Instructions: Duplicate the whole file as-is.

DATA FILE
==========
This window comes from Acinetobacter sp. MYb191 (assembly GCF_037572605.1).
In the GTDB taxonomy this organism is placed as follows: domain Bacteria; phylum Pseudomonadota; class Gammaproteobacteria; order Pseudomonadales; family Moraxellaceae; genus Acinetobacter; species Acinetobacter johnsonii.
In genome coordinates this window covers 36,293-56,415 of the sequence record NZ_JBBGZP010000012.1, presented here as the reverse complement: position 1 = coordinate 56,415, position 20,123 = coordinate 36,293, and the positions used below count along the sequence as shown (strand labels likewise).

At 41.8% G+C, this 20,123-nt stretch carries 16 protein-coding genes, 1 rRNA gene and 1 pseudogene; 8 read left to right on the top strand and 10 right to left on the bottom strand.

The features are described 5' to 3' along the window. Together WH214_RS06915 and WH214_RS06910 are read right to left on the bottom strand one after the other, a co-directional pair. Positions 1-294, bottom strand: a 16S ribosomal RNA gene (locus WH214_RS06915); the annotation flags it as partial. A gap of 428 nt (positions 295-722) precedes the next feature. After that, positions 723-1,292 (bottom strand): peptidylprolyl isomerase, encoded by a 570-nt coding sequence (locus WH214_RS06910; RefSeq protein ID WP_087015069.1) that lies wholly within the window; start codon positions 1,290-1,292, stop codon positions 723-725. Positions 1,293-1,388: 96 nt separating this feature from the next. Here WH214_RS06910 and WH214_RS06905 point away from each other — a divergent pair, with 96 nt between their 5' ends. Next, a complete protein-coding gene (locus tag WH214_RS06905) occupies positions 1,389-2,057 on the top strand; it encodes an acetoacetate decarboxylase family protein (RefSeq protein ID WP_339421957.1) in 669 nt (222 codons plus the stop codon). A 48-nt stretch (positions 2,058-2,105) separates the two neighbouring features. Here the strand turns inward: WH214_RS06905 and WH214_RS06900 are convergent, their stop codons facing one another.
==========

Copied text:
This window comes from Acinetobacter sp. MYb191 (assembly GCF_037572605.1).
In the GTDB taxonomy this organism is placed as follows: domain Bacteria; phylum Pseudomonadota; class Gammaproteobacteria; order Pseudomonadales; family Moraxellaceae; genus Acinetobacter; species Acinetobacter johnsonii.
In genome coordinates this window covers 36,293-56,415 of the sequence record NZ_JBBGZP010000012.1, presented here as the reverse complement: position 1 = coordinate 56,415, position 20,123 = coordinate 36,293, and the positions used below count along the sequence as shown (strand labels likewise).

At 41.8% G+C, this 20,123-nt stretch carries 16 protein-coding genes, 1 rRNA gene and 1 pseudogene; 8 read left to right on the top strand and 10 right to left on the bottom strand.

The features are described 5' to 3' along the window. Together WH214_RS06915 and WH214_RS06910 are read right to left on the bottom strand one after the other, a co-directional pair. Positions 1-294, bottom strand: a 16S ribosomal RNA gene (locus WH214_RS06915); the annotation flags it as partial. A gap of 428 nt (positions 295-722) precedes the next feature. After that, positions 723-1,292 (bottom strand): peptidylprolyl isomerase, encoded by a 570-nt coding sequence (locus WH214_RS06910; RefSeq protein ID WP_087015069.1) that lies wholly within the window; start codon positions 1,290-1,292, stop codon positions 723-725. Positions 1,293-1,388: 96 nt separating this feature from the next. Here WH214_RS06910 and WH214_RS06905 point away from each other — a divergent pair, with 96 nt between their 5' ends. Next, a complete protein-coding gene (locus tag WH214_RS06905) occupies positions 1,389-2,057 on the top strand; it encodes an acetoacetate decarboxylase family protein (RefSeq protein ID WP_339421957.1) in 669 nt (222 codons plus the stop codon). A 48-nt stretch (positions 2,058-2,105) separates the two neighbouring features. Here the strand turns inward: WH214_RS06905 and WH214_RS06900 are convergent, their stop codons facing one another.